Springsteen recounts struggle to live outside bliss of rock songs
NEW YORK Bruce Springsteen talked on Friday about his struggle to live in the real world rather than inside the lyrical songs he has composed over his 40-year career.
WELLINGTON Filming will begin on the long-awaited "Hobbit" movies next month, ending extended delays due to a series of woes including funding problems and a labor dispute which nearly saw the project shifted out of New Zealand.
The two films are being directed by Peter Jackson, 49, who made the hit "Lord of the Rings" trilogy and only last week was released from hospital following emergency surgery for a perforated ulcer.
"Despite some delays we are fully back on track and very excited to get started," Jackson said in a statement.
Filming will begin on March 21 and the movies will be shot at Stone Street Studios in Wellington and on location around New Zealand.
The first of the two movies will be released in December 2012 and the second is expected a year later.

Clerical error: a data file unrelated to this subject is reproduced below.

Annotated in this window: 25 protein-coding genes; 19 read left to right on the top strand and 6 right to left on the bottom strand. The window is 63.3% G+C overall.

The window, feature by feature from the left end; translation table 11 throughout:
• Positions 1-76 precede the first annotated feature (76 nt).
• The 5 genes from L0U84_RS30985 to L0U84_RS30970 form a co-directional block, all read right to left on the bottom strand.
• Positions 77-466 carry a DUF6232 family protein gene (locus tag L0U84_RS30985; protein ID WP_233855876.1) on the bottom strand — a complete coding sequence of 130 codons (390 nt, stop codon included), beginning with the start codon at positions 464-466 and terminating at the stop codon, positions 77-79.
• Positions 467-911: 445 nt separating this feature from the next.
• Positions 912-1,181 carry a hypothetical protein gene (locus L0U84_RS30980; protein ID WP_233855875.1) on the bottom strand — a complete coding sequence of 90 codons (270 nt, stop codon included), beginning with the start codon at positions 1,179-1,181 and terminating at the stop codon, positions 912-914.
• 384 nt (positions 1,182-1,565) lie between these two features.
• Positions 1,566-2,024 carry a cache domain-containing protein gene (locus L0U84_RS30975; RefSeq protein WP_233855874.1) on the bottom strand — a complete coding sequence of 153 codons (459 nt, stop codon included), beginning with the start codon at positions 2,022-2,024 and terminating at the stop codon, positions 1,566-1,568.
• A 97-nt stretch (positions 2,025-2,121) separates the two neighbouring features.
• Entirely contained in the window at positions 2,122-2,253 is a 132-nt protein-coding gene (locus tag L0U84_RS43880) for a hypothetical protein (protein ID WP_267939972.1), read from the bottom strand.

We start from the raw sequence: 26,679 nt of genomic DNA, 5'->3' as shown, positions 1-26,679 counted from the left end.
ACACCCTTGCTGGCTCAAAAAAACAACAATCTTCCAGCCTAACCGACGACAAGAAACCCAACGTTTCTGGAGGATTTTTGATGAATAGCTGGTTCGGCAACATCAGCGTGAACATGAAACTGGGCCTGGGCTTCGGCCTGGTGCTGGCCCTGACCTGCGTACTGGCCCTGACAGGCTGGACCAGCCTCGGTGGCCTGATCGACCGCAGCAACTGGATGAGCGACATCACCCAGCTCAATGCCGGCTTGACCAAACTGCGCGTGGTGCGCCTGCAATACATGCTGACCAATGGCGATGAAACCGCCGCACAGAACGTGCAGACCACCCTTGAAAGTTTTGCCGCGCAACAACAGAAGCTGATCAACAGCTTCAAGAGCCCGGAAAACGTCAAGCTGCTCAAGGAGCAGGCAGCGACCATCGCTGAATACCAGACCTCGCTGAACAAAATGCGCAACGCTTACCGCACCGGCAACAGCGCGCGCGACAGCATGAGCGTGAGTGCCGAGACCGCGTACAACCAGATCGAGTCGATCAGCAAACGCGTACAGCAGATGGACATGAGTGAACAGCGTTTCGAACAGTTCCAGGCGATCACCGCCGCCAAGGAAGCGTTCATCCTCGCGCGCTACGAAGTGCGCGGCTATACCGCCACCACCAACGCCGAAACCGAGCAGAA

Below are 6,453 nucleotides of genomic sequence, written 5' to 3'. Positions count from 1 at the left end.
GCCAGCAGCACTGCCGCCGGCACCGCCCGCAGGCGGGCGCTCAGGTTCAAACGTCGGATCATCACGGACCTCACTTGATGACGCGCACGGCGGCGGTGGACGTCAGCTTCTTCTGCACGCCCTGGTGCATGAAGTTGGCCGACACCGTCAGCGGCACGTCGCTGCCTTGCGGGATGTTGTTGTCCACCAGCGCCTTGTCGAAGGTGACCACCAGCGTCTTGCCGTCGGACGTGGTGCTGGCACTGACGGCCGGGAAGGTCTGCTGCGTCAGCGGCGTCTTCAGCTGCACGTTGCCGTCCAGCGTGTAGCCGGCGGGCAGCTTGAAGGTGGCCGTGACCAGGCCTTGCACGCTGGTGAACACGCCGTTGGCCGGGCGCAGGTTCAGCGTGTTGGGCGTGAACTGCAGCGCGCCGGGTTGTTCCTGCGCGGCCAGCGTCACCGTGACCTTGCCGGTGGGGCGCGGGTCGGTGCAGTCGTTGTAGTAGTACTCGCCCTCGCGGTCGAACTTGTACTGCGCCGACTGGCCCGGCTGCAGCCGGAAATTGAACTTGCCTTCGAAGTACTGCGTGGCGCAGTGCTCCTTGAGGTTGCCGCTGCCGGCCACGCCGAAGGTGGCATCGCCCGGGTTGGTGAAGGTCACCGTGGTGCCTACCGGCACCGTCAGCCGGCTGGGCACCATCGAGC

The movies have been beset by a succession of problems, most notably the threat last year by Warner Bros. to move production overseas because of fears unions would impose a boycott to back demands for a collective contract.
The government last year changed labor laws to keep the estimated $500 million production and increased tax breaks for Warner Bros, citing the damage that might be done to the country's small film industry.
Before that, issues around the funding of the films saw original director Guillermo Del Toro quit in 2010.
"The Hobbit" is based on the adventures of Bilbo Baggins, a hobbit who lives in the land of Middle-earth and goes on a quest to find treasure guarded by a dragon.
The book, first published in 1937, is the precursor to the "Lord of the Rings" trilogy, which also takes place in Middle-earth.
The cast for the movies includes Oscar winner Cate Blanchett, Ian McKellen, Orlando Bloom, Ken Stott and Martin Freeman.
(Reporting by Adrian Bathgate; Editing by Elaine Lies)
"Roseanne," the hit 1990s television comedy about a working-class American family, could be on its way back, Hollywood trade publications reported on Friday, marking the latest in a trend for revivals of 20-year-old shows.